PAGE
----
Saturday, December 7, 2013

On The Beaten Path?


Get Your Ass Back Here, Justin Moore



The title of Justin Moore’s third album, Off The Beaten Path, suggests that he is taking his music away from the well-traveled road that artists take by the time they make their third album. Rather, on this album, Moore turns away from that backwoods path and veers strongly onto the interstate.

The overall impression is that this album was given a massive infusion of money in the form of studio time and additional musicians, making for a slicker, more highly produced sound. Headphones will confirm that backing vocals lend weight to choruses, and that high-end guitar soloing tips each song into a complex audio experience.

The other thing any Moore fan will notice is that this album leans heavily on ballads and girl-friendly songs. Sure, there is a smattering of good ole boy in there, but it feels very tame compared to the kind of material Moore was using to identify himself on his first album.


The obvious singles — “Point At You,” “Lettin’ The Night Roll,” and “One Dirt Road” — are buoyed by a great duet with Miranda Lambert (“Old Habits”) which sounds like an old country classic. The Inky Jukebox would like to see “This Kind of Town” highlighted.

The Inky Jukebox went for the Deluxe version (and who wouldn’t?), which features two songs which ought to be on any non-deluxe version: “Big Ass Headache,” and the Charlie Daniels duet, “For Some Ol’ Redneck Reason,” but “Field Fulla Hillbillies” is the weakest Moore song we’ve heard, certainly in terms of its lyricism.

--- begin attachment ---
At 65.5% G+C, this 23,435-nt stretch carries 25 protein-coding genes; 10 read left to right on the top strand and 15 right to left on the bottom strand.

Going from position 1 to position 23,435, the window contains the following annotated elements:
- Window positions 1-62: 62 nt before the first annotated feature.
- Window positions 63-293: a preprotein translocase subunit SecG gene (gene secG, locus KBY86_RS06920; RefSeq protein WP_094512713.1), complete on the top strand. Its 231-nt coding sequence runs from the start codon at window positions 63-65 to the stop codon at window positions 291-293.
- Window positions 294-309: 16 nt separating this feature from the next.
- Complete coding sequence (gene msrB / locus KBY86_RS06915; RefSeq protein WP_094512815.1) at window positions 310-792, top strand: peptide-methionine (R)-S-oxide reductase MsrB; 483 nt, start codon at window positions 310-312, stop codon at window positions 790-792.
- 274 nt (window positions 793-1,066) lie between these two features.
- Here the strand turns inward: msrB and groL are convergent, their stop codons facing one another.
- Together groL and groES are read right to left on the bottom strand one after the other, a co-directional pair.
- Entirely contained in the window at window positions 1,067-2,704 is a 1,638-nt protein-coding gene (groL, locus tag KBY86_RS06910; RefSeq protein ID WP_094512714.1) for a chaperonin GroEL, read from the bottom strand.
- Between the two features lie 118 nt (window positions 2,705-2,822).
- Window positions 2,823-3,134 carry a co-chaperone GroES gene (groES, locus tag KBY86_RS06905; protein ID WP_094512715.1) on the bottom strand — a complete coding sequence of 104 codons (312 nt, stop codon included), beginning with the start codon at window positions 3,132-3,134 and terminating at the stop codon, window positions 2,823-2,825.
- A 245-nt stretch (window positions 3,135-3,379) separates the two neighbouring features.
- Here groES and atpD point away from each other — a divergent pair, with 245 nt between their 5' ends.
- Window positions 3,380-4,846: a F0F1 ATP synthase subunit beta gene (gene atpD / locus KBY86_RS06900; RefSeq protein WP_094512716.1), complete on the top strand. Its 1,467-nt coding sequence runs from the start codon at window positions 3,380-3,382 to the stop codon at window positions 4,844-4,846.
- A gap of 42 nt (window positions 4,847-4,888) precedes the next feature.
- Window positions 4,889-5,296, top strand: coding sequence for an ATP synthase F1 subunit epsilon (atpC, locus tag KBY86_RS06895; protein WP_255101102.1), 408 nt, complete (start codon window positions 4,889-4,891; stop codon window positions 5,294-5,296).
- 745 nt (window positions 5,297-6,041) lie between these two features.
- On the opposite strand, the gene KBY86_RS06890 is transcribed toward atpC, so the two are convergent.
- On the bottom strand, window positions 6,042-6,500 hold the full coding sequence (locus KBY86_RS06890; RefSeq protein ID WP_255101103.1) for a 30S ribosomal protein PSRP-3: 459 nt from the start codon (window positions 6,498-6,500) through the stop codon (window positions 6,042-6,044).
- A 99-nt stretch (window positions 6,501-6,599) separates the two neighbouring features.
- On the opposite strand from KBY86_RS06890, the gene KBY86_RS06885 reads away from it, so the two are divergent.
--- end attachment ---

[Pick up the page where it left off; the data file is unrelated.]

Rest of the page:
The low point on this album comes in the form of a song which really should have been an extra — preferably a non-numbered final track. “I’d Want It To Be Yours” is an ode to luscious buttocks, which is cute, but only the first couple of times you hear it. Thereafter, it sounds like a gimmick — something which is not helped by the big production it gets on the record. When The Inky Jukebox first heard it, it was delivered by Moore, standing alone with his guitar on a small stage — and in that setting, it worked. But it’s a throwaway song that sounds like it takes itself too seriously once all the instruments are added. It’s the one song that immediately gets the FF treatment when it comes on.

The Inky Jukebox has a special place for Justin Moore, and has spent a lot of time with this album, prior to writing this late review. There’s plenty to like about this record. We’re glad that he is getting the recognition that he deserves — he certainly works his ass off for it. But there remains a niggling fear that he’ll get swept up in the mainstream and drown. Justin Moore can sing. He can really, really sing. This is drowned out with a huge production that feels like every note has been tweaked in a machine.

The Inky Jukebox would like to thank the person who took and posted this photo. 


Scale it back and simplify. Please. 

Wednesday, October 2, 2013

My Kind of Night: Luke Bryan Rocks Pittsburgh


If You're Not Here To Party — You're Stuck In Traffic

Sing it, Luke
If Luke Bryan’s “Dirt Road Diary” read “want to grow up to be the new Tim McGraw,” then his dreams have come true. Earlier this year, The Inky Jukebox saw Mr. McGraw’s show and came away with that sad feeling that she’d just seen a once-bright star lose some of its twinkle. That’s OK; McGraw’s had his run.